Furthermore, these narrative levels are porous, permitting Vollmann to transport his audience from one scene to another via either the shifting attentions of characters in the primary narrative or their slow departure from the page. For example, a section of roughly 10 pages near the middle of the novel begins with an order by the general to move troops across a river. The section first focuses on the commanding officers, who watch the maneuvers from under an awning. The flush-left passages and initial levels of indentation show these men composing letters, consulting maps, receiving reports from messengers, and considering sketches of scenes from the campaign. A slightly greater degree of indentation reveals their memories of the home front and of past campaigns. Interspersed among these recollections are descriptions of the actions and thoughts of the troops moving camp. As the troops receive more space, the commanding officers receive less, until they have almost entirely vanished from the page. At the same time, passages describing the world of the enlisted men have marched leftward, to a position of narrative primacy. In this manner, the section shifts focus from one social and military world to another. This shift eases the transition into the next sections of the text, which are almost entirely consumed with actions occurring among the men on the march.

Vollmann’s unconventional use of the page has many additional benefits that guard the technique against a descent into mere gimmickry, among them the fact that it sharpens the reader’s sense of the book’s characters. For example, at one level of indentation, a military commander agonizes over a past failure in the field, even as he issues a new command to his men. This flashback allows an immediacy for the reader and a complexity of character otherwise difficult to establish. If Vollmann sometimes leaves key characters underdrawn in other novels (as he implicitly acknowledges with the subtitle of his first, You Bright and Risen Angels: A Cartoon), no such charge can be brought against The Dying Grass. The action of this book transpires during the period in which the modern psychological novel was being perfected in the hands of such figures as Henry James, after all. Perhaps more fully realized than any other character is General Howard, “this Dream’s hero.” Howard’s alternately overcautious and bumbling field leadership allowed for the interminable nature of the war, perhaps engendered more atrocities than would have otherwise transpired, and contributed to the sharp decline in his reputation. He is short-sighted as a strategist, politically naive, and the main prosecutor of the violence carried out throughout the novel.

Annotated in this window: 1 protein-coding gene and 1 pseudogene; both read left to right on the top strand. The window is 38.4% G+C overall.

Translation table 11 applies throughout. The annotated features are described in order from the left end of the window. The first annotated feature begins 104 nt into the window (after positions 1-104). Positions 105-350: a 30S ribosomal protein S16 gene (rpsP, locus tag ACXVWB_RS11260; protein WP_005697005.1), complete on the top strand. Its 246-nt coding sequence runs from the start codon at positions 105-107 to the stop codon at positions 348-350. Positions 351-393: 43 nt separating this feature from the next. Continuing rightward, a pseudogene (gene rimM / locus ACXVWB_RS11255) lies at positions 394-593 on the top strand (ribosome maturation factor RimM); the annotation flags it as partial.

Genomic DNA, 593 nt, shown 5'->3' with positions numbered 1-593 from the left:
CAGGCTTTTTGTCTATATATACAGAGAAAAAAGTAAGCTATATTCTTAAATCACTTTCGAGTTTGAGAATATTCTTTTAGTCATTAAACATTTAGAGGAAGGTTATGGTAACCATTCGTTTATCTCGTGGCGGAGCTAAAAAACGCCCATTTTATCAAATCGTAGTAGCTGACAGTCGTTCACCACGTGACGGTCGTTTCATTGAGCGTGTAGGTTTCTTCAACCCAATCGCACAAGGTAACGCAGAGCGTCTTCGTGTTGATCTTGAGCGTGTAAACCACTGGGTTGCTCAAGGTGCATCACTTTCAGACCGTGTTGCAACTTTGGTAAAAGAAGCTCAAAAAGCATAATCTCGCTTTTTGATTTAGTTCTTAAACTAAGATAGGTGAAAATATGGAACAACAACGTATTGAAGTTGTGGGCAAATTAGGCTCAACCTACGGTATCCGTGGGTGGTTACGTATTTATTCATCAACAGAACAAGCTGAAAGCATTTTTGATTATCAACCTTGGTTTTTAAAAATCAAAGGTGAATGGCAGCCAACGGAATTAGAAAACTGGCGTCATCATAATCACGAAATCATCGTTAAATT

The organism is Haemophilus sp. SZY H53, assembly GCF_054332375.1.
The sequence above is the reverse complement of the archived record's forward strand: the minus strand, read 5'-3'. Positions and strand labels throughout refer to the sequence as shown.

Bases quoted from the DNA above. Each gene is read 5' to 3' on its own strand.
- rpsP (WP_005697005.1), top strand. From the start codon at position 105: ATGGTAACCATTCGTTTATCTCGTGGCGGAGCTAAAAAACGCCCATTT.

While military history does, and some readers will, condemn Howard for these and other aspects of his inept leadership, Vollmann’s typographically inventive layering of event, thought, and feeling allows one to recognize that the general is also a man haunted by his experiences in the Civil War; a devoted father and husband; a paternal leader genuinely preoccupied with the well-being of the men under his command and the potential captives of his enemy; a devout Christian; and an ardent Abolitionist. Vollmann does not exonerate Howard, but his portrayal of his character is nonetheless a triumph of empathy. As he writes of another character in the text, while the author has made the effort “to see things from his point of view,” portraying the results of that exercise “is not to excuse him.”